Chamath Palihapitiya has found his next SPAC destination – Clover Health, an Alphabet-backed Medicare insurance start-up.
Clover will be merged with Social Capital Hedosophia Holdings Corp. III, a special-purpose acquisition company. The deal values Clover at $ 3.7 billion and includes up to $ 1.2 billion in cash receipts, of which $ 400 million will be provided through a Palihapitiya-led private investment in the public facility.
"What we have is a company that actually delivers on the promise of technology improvement, better outcomes and cheaper healthcare," Palihapitiya said Tuesday in CNBC's Squawk Box. It is "a market that I consider huge and growing rapidly" and a business "that is consistently involved year after year".
"This is one of the easiest investments I have ever made," said Palihapitiya. He added that the company will be overall profitable by 2023.
The move came just three weeks after Palihapitiya announced its $ 4.8 billion SPAC deal with real estate startup Opendoor. The billionaire had success with his first blank check transaction, which space tourism company Virgin Galactic floated last year and was particularly active in the SPAC world in 2020. Palihapitiya previously announced that it has reserved tickers ranging from "IPOA" to "IPOZ" on the New York Stock Exchange.
Founded in 2013, Clover sells Medicare Advantage in the United States. Clover currently has more than 57,000 members in seven states. The deal will provide "significant capital" for the company to "scale and improve health outcomes for seniors in the United States," the company said in a statement Tuesday.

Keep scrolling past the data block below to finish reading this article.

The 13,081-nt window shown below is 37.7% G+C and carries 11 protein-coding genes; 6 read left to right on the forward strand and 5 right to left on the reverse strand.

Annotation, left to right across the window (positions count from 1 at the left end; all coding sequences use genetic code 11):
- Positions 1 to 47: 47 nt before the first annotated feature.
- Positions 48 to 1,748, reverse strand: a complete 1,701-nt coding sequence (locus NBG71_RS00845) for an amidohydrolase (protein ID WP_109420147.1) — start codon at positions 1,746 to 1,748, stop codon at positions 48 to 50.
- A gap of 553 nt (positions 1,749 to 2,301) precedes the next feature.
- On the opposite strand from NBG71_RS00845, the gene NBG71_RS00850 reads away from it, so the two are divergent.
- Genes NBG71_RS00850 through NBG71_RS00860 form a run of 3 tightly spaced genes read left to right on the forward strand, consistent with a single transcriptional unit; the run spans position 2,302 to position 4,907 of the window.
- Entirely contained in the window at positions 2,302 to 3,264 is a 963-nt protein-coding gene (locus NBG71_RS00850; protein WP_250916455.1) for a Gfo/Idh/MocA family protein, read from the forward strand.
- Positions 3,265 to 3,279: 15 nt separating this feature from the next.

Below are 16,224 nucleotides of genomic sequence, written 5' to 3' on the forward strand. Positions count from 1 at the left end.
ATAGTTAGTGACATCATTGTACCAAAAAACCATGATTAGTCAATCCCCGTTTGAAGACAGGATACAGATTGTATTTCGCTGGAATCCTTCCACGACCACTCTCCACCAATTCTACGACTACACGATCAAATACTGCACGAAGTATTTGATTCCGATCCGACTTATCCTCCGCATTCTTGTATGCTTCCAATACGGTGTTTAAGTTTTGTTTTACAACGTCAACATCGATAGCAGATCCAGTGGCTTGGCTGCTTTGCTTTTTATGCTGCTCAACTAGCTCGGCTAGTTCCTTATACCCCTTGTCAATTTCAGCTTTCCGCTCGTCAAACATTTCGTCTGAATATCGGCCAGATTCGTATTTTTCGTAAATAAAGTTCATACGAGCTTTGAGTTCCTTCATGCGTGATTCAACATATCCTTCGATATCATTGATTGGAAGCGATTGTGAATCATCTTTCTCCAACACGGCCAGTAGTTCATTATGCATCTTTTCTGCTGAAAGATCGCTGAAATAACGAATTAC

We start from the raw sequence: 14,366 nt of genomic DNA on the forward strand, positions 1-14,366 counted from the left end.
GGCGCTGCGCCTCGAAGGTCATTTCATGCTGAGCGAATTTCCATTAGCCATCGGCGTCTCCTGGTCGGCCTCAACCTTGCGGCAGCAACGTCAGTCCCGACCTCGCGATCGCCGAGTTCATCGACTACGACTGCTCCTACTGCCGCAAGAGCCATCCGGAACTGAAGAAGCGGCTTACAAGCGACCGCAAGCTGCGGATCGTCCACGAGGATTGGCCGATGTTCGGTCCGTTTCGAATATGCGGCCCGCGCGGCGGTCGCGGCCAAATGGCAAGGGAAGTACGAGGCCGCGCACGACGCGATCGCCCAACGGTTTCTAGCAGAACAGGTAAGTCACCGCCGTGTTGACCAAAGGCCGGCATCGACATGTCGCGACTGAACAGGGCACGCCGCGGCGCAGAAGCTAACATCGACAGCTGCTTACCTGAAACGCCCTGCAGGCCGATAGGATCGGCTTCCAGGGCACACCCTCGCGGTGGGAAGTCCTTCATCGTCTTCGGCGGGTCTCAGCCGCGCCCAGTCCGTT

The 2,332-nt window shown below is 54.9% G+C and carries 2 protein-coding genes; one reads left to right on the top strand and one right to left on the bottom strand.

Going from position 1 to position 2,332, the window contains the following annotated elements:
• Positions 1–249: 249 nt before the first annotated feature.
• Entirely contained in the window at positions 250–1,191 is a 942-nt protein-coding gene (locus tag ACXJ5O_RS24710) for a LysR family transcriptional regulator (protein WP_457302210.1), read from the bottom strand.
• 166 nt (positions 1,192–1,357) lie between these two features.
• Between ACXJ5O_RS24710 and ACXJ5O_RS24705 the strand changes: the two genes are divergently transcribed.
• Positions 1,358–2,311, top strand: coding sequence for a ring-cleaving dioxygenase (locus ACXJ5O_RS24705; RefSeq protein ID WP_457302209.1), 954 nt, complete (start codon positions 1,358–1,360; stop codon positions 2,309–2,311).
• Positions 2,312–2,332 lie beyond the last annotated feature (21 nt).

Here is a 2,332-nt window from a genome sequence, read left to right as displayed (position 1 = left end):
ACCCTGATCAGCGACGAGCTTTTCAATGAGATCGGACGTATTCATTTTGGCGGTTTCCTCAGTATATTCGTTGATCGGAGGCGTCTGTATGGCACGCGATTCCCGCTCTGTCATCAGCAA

A SPAC is established to raise funds to finance a merger or acquisition, typically within two years. The target company will be listed on the stock exchange through the acquisition.
As an alternative to traditional IPOs, SPACs have seen explosive growth this year due to the unprecedented volatility caused by the coronavirus pandemic. Total revenue from SPACs this year has exceeded $ 40 billion, according to Refinitiv, nearly tripling last year's level.
Many investors and companies are turning to the SPAC route because of its time efficiency and execution security. Companies can also skip the roadshow process and avoid the scrutiny that comes with a traditional IPO. The involvement of high profile investors such as hedge fund billionaire Bill Ackman and Oakland A CEO Billy Beane added more hype to this vehicle.
Palihapitiya said last month that the SPAC boom is healthy for the overall market, which is shrinking by the number of stocks and is heavily focused on names of megacap technologies.
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